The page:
SThree: Trainee Recruitment Consultant / Resourcer

£18000 - £23000 per annum + Commission: SThree: As a Trainee Recruitment Consu...

Ashdown Group: UI Developer - (UI, HTML, CSS, JavaScript, AngularJS)

£25000 - £40000 per annum: Ashdown Group: UI Developer - (UI, JavaScript, HTML...

Day In a Page

Read Next
Theresa May was kept on as Home Secretary by David Cameron in his post-election Cabinet reshuffle (EPA)  

The Only Way is Ethics: Rights to privacy and free expression will always be at loggerheads

Will Gore
The handling of the tragic deaths of Bobby and Christi Shepherd in 2006 by Thomas Cook was appalling  

Thomas Cook case was a failure of heart

Danny Rogers
Abuse - and the hell that came afterwards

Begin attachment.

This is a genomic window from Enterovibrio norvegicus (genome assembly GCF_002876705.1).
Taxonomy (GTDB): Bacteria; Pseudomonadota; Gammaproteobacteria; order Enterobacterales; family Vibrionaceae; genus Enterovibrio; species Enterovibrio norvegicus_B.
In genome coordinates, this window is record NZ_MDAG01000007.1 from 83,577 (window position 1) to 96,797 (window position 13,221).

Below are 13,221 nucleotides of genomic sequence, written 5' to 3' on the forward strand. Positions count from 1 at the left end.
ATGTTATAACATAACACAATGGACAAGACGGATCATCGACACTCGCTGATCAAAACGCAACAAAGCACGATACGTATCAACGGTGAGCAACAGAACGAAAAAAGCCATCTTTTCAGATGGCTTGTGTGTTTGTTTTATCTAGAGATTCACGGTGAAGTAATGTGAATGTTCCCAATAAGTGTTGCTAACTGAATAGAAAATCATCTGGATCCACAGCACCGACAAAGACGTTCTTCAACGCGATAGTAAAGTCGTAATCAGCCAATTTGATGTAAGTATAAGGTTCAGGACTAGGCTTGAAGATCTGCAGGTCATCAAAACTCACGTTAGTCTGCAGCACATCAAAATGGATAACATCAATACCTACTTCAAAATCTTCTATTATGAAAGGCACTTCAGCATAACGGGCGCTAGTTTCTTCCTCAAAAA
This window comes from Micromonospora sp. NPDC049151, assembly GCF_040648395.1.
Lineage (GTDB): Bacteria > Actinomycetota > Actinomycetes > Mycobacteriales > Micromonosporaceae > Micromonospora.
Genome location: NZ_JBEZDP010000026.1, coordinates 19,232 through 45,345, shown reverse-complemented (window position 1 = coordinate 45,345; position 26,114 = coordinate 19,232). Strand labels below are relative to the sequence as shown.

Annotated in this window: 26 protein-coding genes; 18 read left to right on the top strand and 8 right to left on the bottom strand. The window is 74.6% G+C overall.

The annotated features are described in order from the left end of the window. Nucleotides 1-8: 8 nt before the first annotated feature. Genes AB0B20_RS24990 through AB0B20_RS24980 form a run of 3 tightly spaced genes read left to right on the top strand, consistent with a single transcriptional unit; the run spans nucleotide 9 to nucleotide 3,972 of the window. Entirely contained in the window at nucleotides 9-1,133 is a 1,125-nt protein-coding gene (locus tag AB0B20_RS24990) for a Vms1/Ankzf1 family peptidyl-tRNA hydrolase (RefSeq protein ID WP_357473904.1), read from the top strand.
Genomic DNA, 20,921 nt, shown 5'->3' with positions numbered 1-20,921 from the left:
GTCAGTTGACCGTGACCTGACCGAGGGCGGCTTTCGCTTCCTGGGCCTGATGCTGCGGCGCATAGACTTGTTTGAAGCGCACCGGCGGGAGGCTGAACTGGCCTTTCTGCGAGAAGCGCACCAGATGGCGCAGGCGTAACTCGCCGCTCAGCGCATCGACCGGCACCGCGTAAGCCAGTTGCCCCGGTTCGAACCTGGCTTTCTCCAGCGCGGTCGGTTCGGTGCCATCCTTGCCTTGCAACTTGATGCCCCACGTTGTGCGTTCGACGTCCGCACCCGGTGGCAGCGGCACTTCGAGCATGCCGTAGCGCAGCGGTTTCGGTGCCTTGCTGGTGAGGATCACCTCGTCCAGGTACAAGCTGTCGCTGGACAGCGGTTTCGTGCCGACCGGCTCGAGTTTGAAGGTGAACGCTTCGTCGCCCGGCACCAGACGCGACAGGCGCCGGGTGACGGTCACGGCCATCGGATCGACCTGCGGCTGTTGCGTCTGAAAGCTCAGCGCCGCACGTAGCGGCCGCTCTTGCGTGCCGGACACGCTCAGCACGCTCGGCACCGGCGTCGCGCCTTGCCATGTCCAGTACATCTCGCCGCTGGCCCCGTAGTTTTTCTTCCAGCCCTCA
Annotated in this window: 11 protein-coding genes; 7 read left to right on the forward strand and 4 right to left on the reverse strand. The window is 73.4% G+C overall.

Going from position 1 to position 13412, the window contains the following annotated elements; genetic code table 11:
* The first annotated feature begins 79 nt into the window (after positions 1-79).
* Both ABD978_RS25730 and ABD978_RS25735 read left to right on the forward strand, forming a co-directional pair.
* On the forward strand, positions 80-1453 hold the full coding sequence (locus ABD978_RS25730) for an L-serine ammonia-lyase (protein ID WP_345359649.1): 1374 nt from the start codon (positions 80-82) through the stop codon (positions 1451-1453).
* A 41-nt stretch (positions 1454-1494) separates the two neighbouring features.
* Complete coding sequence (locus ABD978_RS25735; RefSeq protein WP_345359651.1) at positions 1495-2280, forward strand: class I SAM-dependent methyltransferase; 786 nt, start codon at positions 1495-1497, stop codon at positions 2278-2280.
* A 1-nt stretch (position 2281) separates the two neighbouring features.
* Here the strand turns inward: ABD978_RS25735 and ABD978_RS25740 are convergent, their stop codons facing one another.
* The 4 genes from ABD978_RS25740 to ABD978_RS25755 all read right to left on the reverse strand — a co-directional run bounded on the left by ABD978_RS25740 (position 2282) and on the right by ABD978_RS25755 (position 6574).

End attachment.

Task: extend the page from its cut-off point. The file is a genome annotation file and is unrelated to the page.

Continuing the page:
Abuse - and the hell that follows

James Rhodes on the extraordinary legal battle to publish his memoir
Why we need a 'tranquility map' of England, according to campaigners

It's oh so quiet!

The case for a 'tranquility map' of England
'Timeless fashion': It may be a paradox, but the industry loves it

'Timeless fashion'

It may be a paradox, but the industry loves it
If the West needs a bridge to the 'moderates' inside Isis, maybe we could have done with Osama bin Laden staying alive after all

Could have done with Osama bin Laden staying alive?

Robert Fisk on the Fountainheads of World Evil in 2011 - and 2015
New exhibition celebrates the evolution of swimwear

Evolution of swimwear

From bathing dresses in the twenties to modern bikinis
Sun, sex and an anthropological study: One British academic's summer of hell in Magaluf

Sun, sex and an anthropological study

One academic’s summer of hell in Magaluf
From Shakespeare to Rising Damp... to Vicious

Frances de la Tour's 50-year triumph